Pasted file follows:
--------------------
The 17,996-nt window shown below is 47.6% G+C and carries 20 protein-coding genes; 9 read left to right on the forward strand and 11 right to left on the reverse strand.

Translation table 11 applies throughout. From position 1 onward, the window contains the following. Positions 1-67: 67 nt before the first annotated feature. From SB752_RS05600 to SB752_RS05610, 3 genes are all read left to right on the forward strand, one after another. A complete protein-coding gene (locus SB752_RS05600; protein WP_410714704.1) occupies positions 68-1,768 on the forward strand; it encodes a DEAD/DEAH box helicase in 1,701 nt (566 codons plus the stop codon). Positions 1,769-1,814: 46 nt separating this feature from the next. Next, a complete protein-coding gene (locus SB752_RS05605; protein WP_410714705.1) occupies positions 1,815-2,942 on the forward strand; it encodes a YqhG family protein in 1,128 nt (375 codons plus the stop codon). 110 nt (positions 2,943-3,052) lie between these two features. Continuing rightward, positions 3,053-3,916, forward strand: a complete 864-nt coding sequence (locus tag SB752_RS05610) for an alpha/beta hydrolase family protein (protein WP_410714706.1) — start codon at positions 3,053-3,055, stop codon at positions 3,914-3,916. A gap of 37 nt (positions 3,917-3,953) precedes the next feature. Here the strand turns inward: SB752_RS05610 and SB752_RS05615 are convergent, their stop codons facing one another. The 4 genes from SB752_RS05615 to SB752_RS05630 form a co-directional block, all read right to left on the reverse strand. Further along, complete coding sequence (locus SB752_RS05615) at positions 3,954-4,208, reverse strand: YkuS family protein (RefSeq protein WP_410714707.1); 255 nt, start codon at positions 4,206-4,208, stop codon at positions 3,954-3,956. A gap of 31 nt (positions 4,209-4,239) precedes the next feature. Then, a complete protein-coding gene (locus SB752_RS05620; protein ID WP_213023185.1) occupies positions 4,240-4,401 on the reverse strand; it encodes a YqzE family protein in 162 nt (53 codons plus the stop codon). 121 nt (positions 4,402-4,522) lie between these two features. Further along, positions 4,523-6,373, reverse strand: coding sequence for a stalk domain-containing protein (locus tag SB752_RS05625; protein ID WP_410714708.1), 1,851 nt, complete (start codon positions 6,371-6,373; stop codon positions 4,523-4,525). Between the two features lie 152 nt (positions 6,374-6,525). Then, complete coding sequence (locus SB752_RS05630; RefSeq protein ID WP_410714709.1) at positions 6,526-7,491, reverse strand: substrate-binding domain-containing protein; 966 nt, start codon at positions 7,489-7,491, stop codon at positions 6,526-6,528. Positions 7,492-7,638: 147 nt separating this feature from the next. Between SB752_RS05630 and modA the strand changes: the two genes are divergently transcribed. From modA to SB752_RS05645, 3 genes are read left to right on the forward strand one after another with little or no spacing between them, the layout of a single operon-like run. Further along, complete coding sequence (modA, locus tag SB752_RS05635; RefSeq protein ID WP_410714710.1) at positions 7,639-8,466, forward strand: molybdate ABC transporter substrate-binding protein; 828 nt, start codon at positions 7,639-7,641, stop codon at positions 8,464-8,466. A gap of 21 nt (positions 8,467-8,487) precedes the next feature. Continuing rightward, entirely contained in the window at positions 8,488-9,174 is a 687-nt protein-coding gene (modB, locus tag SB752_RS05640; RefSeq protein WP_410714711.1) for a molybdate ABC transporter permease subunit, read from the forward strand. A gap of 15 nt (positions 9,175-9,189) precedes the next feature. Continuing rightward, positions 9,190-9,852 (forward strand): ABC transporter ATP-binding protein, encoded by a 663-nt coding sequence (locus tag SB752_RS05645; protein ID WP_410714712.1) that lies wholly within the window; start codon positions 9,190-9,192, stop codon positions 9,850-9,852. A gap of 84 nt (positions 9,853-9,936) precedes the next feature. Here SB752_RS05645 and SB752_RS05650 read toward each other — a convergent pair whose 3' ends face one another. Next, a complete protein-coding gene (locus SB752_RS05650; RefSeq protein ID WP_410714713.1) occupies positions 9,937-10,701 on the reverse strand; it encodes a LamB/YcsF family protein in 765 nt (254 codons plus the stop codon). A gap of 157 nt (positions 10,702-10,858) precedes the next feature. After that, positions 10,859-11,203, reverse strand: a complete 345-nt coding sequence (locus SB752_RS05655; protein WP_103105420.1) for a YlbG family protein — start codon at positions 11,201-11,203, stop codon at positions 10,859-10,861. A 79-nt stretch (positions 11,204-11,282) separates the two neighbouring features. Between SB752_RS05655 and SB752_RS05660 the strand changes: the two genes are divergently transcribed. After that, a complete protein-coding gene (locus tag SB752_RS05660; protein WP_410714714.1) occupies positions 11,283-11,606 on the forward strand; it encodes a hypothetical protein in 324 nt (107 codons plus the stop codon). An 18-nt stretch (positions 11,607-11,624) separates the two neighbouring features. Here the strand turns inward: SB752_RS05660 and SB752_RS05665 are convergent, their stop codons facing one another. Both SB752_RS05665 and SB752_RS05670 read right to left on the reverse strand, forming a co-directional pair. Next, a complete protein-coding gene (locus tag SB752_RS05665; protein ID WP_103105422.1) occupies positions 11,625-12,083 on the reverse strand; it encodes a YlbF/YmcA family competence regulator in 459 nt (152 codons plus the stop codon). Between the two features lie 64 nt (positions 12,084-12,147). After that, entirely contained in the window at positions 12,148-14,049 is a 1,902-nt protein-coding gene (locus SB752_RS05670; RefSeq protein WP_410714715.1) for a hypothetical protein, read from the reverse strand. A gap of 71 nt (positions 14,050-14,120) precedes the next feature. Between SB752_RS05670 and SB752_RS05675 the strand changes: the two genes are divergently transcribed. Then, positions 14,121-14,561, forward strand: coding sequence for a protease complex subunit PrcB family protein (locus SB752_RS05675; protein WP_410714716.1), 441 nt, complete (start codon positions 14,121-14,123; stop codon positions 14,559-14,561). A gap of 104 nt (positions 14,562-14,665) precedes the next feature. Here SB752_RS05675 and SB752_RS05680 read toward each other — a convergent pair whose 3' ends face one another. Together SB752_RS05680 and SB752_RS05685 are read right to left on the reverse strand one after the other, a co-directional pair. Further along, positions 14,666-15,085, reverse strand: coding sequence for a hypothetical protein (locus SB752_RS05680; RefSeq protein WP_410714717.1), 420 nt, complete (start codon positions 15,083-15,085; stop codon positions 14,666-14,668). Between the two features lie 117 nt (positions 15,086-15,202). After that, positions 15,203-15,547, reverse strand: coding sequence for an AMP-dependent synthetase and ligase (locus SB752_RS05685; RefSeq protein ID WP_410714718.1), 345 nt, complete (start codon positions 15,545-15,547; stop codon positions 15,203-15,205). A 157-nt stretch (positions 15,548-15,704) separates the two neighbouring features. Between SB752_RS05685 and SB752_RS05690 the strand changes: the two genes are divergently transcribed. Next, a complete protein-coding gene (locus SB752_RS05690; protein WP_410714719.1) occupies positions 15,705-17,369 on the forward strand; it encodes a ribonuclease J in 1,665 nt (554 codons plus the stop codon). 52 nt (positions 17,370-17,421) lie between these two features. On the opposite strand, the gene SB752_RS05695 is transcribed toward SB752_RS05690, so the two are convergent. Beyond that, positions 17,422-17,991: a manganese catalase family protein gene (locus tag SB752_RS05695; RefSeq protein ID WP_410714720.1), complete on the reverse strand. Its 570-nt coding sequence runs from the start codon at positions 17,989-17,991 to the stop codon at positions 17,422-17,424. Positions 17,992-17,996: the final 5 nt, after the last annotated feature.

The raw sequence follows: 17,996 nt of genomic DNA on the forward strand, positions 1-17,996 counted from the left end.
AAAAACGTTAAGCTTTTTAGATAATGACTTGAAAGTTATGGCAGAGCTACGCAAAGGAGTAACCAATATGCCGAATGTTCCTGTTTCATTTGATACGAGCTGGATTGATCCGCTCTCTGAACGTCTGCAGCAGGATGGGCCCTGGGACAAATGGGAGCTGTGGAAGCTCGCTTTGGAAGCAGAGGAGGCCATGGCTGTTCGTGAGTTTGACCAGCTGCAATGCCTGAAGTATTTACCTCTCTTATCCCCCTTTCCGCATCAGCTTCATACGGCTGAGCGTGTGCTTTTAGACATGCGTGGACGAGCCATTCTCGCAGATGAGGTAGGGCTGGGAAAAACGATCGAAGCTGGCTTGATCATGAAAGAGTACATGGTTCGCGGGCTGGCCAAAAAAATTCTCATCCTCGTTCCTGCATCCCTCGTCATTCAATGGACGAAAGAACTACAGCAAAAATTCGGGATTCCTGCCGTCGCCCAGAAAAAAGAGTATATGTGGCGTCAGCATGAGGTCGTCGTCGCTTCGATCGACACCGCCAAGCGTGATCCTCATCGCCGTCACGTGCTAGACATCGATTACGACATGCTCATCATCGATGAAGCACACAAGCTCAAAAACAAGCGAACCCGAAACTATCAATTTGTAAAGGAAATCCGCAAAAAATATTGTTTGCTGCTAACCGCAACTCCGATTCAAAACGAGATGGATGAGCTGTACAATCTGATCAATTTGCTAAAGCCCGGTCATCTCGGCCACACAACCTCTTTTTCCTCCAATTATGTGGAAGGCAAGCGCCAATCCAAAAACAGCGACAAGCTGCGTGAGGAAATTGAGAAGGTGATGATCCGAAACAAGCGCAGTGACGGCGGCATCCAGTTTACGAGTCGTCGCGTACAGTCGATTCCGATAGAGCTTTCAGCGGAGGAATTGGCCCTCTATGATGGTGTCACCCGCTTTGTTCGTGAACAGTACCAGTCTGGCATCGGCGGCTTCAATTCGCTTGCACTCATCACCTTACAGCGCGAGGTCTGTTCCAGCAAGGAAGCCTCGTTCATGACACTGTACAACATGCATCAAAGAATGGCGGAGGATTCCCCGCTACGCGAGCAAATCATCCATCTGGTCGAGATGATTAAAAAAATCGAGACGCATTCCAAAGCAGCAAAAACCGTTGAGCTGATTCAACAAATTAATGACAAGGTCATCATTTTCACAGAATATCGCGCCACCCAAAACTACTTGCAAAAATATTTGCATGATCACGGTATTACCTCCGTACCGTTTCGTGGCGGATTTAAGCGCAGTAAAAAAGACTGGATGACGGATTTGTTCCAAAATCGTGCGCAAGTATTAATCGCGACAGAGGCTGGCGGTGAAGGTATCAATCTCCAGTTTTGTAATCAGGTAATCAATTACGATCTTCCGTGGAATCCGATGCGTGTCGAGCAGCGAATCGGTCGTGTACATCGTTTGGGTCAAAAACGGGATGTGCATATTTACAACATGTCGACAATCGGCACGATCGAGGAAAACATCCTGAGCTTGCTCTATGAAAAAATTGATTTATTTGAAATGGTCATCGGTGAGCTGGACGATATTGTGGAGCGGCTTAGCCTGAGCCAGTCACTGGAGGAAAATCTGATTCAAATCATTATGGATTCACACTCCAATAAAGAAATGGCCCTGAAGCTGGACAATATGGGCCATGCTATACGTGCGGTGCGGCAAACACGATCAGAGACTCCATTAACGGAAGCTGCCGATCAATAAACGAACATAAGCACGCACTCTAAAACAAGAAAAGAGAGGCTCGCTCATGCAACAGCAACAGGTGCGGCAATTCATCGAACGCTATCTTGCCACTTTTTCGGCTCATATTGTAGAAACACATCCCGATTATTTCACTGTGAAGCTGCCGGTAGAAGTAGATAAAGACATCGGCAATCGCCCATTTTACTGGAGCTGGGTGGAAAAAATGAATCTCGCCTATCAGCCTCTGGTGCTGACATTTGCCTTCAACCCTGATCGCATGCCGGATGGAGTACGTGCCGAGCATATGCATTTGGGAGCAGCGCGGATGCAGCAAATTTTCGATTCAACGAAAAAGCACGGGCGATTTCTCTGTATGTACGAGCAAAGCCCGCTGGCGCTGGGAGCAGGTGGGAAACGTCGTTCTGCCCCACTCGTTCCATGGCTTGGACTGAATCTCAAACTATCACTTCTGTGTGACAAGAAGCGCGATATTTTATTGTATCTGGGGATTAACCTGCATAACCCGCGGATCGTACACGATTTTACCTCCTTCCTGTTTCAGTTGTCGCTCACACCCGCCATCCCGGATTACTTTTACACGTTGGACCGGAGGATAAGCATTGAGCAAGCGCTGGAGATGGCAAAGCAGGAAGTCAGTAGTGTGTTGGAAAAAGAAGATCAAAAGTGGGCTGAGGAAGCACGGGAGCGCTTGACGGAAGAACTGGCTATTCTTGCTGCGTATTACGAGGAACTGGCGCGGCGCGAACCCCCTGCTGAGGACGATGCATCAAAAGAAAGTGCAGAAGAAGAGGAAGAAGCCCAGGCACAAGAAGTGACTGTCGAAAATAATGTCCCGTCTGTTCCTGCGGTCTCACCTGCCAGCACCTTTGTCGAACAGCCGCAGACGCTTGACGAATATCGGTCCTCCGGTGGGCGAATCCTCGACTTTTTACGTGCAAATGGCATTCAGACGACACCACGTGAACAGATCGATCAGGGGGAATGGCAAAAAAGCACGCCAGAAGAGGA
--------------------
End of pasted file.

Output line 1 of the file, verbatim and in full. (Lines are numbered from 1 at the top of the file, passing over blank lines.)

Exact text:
The 17,996-nt window shown below is 47.6% G+C and carries 20 protein-coding genes; 9 read left to right on the forward strand and 11 right to left on the reverse strand.